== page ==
June 19, 2012
This August, the newest member of our Kilimanjaro team, Rachel, is going to make her first attempt to summit Kilimanjaro. Follow her progress as she blogs about training for her trek and prepares for her trip to Tanzania. Look for Climb with Rachel posts here in the coming weeks. First, meet Rachel!
I just found out I’m climbing Kilimanjaro this August and I’m beyond excited! After months of studying the mountain, its routes and the logistics involved with our treks, I cannot wait to experience the mountain for myself, first-hand.
I wouldn’t say my experience screams mountaineer but I do have a passion for hiking and the outdoors. Growing up in coastal Texas, which happens to be the flattest region of the state, didn’t exactly provide an optimal environment for hiking. In fact, if you asked me to describe a mountain when I was a child, I would say they were “buildings with trees on them!” Don’t worry, I’ve become much more familiar with mountains since then!
While I was in college in Seattle, day hikes in the Cascade Mountains got me hooked on hiking. Inspired by the mountains of the northwest, I sought out hiking opportunities wherever I traveled, including China – where I lived and worked – and the beautiful mountains of New Zealand. Since moving to the Boston area, I look forward to my weekend excursions to New Hampshire’s White Mountains, which happens to be a perfect place for training for Kili!
Kilimanjaro will be my first high-altitude experience, as the majority of my active background lies at lower elevations…at sea-level, literally! I’ve been a competitive swimmer since I was a kid and recently became an open water distance swimmer – I will be swimming my longest distance yet this summer: 10 miles! Training for open water in New England has been a bit chilly (the ocean doesn’t tend to warm up too much here), but I love the challenges the ocean presents with unpredictable factors like waves, currents, fish and seaweed. It’s so dynamic! When I’m not open water training, I like to join my teammates of the Nahant Knuckleheads; we swim in the ocean when it’s warm and do polar plunges when it’s not!
Like many of our guests, I’m headed to Tanzania as a solo traveler, and know that I will be in the best, most capable hands on the mountain; I am so excited to finally meet our hard-working guides and porters. In the meantime, I have been getting encouragement and lots of support from the staff here at Thomson Safaris, who have 10+ summits among them.
I’ll keep you posted on my training as I go. My regimen has been set up by Fit For Trips, who have been great about creating a custom program to incorporate the activities I already do and adding Kili-specific exercises, which will help me transform from a seasoned swimmer and casual hiker into a high-altitude climber!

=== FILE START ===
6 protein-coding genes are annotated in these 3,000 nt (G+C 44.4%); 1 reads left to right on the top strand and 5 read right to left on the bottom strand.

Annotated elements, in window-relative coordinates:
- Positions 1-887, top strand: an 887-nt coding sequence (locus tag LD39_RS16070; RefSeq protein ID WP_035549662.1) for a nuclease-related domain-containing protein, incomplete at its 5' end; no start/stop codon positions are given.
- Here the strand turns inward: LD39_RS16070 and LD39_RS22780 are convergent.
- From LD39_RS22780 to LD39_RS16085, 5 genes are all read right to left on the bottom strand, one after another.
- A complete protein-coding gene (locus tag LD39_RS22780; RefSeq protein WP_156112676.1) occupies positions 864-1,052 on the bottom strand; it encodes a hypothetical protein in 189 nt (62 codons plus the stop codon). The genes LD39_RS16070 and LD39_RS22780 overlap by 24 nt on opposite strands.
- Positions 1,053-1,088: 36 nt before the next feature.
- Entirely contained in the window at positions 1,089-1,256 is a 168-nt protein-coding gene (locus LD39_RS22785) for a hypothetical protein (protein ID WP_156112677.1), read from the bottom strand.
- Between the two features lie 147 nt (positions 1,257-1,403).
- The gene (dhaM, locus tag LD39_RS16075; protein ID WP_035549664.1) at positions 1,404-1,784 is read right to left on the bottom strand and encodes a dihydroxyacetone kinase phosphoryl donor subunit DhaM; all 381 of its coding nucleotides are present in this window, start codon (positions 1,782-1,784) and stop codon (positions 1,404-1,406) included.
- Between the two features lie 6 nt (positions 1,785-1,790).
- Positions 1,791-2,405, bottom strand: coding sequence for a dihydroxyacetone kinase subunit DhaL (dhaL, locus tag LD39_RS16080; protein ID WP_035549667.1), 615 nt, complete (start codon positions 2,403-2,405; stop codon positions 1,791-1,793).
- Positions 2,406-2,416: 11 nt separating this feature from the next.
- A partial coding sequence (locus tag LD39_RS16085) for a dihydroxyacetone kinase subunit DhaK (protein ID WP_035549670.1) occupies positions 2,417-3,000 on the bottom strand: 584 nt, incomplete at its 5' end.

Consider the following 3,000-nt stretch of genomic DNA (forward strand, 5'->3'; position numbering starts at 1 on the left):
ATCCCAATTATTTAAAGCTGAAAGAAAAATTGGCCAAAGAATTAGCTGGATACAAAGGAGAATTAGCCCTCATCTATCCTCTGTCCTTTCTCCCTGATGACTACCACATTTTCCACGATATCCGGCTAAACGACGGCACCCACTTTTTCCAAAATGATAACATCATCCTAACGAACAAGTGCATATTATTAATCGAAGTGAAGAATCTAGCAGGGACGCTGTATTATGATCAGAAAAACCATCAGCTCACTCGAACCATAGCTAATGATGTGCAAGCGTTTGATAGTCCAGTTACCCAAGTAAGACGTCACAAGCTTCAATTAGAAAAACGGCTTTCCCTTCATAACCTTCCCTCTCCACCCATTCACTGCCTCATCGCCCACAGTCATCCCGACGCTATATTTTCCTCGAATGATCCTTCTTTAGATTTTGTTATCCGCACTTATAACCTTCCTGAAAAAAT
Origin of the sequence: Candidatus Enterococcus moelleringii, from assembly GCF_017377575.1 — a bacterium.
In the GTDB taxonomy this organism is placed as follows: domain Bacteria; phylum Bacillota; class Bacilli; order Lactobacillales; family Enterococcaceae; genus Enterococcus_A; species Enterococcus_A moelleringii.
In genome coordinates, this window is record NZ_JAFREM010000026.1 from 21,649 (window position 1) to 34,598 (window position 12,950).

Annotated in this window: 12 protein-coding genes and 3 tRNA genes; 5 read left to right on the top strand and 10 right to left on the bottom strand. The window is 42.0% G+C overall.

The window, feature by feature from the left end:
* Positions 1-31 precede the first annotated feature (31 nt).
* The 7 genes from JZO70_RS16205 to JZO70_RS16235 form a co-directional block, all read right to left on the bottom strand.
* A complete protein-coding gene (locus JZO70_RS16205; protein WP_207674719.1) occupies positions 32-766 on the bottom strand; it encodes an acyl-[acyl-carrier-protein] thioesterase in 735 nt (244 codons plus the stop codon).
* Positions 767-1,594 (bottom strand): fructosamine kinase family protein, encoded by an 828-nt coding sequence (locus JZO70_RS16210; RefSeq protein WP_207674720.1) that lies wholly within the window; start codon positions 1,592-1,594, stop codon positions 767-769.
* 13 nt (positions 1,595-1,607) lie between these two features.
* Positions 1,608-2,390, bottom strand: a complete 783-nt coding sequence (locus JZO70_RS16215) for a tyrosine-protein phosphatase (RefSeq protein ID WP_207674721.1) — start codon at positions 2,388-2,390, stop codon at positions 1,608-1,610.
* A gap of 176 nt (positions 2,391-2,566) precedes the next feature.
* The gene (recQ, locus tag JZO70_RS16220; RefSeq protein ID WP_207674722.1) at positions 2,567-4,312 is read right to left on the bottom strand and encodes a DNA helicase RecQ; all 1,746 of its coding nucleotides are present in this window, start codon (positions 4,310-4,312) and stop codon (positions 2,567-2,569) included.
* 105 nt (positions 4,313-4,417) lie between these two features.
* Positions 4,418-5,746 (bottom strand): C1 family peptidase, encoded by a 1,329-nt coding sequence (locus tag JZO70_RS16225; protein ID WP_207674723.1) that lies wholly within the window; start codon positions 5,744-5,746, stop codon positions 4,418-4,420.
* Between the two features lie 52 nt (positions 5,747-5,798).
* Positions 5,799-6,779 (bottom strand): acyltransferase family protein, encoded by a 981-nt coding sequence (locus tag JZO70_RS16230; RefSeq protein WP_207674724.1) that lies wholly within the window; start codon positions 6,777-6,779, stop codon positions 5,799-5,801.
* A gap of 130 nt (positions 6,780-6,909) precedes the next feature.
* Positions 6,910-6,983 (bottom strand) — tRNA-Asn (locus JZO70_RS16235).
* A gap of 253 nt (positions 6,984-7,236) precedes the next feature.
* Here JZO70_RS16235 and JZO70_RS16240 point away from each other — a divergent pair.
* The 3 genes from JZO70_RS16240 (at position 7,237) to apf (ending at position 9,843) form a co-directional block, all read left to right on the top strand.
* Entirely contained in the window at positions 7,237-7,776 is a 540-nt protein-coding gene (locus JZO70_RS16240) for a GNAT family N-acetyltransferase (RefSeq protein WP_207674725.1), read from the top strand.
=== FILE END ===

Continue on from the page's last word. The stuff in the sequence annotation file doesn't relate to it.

Look for more posts as we follow Rachel through her training program. If you’ve climbed Kili before, wish her luck, share a story or offer words of wisdom via posting a comment below!
June 5, 2012
Not only do the heavy rains of spring bring green grasses to the Tanzanian plains, they also allow our team in Tanzania to reboot and prepare for the next wave of guests. The break also marks an annual visit to the US for four Tanzanian staff members, something our US team anxiously awaits each year. One of our visiting colleagues this year was Herriel, a Nyumba Camp Chef.
Our camp chefs are superb and can prepare cuisine that some guests admit is better than meals they’ve had in restaurants in the US. If you’re headed out on safari, ask for a peek behind the scenes and tour a bush kitchen – our staff is happy to show you. You’ll be amazed at the skill and ingenuity of our chefs who make use of limited provisions in bush kitchens.
The soups in our camps are always a big hit – we frequently get asked, What’s the secret ingredient in the soups? Can I get the recipe? Soups like carrot and butternut squash soup, sweet potato cream soup, carrot and ginger soup and even peas and peanut butter soup have not only warmed the bellies of our guests but have also remained in their memories.
During his visit, Herriel—whose culinary prowess always receives great feedback—shared his carrot and ginger soup recipe and prepared it in the Thomson Safaris “test kitchen.” Watch the video below for step-by-step instructions or download the recipe here.
You’ll find this recipe is not only easy to make but also quite crowd-pleasing. The ingredients aren’t unusual or secretive – sometimes the ingredients don’t define the magic of a meal, sometimes it is defined by who has prepared it. Perhaps the secret ingredient is Tanzanian karibu spirit.